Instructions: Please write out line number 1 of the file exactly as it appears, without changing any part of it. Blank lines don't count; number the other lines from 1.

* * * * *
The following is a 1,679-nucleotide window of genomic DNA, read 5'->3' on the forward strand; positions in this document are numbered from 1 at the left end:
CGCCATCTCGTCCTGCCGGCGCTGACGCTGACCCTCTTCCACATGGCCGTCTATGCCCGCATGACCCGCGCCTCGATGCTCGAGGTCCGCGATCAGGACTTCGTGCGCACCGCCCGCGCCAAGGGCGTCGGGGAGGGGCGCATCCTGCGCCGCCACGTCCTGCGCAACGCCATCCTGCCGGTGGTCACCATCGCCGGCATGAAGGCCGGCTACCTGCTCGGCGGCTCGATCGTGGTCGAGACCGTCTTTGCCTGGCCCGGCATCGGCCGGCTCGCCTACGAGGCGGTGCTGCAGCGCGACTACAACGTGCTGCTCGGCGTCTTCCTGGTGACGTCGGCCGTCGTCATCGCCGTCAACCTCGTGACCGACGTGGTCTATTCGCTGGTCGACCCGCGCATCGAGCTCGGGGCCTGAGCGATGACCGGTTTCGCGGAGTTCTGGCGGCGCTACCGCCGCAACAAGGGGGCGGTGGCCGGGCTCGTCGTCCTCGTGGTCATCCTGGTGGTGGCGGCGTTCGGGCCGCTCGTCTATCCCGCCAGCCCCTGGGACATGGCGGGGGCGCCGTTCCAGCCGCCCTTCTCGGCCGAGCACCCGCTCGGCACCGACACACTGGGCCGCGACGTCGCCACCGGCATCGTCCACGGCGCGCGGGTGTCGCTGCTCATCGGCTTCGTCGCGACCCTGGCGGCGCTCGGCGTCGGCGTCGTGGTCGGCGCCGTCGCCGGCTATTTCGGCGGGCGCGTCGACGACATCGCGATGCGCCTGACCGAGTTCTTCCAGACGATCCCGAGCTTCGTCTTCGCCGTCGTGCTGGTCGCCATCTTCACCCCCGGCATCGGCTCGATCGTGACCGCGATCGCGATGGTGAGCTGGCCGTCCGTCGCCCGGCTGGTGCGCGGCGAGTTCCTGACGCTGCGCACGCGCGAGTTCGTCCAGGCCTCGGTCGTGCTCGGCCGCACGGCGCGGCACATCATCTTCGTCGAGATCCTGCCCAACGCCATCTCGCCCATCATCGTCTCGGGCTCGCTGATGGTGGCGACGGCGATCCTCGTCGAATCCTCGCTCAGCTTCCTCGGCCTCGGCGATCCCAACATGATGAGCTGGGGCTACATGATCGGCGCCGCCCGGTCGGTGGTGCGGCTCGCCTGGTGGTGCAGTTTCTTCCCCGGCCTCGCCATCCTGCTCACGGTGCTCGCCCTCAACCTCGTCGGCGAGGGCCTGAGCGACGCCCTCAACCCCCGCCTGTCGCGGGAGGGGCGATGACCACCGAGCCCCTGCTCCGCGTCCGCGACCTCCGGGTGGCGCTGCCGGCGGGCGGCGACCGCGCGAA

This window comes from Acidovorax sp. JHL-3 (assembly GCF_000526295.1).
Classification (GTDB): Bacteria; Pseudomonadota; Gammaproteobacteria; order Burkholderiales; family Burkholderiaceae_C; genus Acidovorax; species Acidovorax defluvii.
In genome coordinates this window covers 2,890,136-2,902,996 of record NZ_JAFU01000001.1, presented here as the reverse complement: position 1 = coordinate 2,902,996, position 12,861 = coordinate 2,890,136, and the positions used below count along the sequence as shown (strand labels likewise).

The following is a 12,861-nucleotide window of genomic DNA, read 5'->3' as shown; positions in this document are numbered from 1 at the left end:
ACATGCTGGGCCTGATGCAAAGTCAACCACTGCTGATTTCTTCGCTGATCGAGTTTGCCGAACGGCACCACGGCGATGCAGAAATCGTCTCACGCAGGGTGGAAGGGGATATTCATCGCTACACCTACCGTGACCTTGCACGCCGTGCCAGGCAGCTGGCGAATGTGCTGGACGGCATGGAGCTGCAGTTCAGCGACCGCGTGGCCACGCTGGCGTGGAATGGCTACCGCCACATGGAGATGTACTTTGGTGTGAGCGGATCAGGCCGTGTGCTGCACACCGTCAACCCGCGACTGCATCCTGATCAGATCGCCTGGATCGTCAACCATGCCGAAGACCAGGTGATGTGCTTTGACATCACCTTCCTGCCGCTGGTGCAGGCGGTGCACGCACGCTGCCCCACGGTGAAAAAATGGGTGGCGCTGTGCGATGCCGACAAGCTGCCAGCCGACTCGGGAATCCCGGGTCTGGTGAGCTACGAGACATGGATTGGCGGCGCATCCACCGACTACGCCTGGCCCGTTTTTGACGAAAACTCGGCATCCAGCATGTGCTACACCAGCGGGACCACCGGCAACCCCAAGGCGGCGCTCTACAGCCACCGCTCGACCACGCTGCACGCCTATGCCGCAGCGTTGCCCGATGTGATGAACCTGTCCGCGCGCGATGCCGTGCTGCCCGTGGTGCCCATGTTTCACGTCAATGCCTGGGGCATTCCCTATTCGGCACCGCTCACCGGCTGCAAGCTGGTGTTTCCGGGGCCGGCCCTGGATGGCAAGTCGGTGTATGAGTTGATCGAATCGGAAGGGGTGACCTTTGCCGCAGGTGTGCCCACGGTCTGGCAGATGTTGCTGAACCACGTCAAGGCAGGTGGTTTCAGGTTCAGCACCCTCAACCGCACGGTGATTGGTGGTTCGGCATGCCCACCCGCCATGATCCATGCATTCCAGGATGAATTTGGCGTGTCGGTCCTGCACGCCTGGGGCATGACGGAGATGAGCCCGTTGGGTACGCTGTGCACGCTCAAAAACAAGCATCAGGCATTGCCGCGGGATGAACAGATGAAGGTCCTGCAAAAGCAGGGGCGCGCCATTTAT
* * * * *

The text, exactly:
The following is a 1,679-nucleotide window of genomic DNA, read 5'->3' on the forward strand; positions in this document are numbered from 1 at the left end: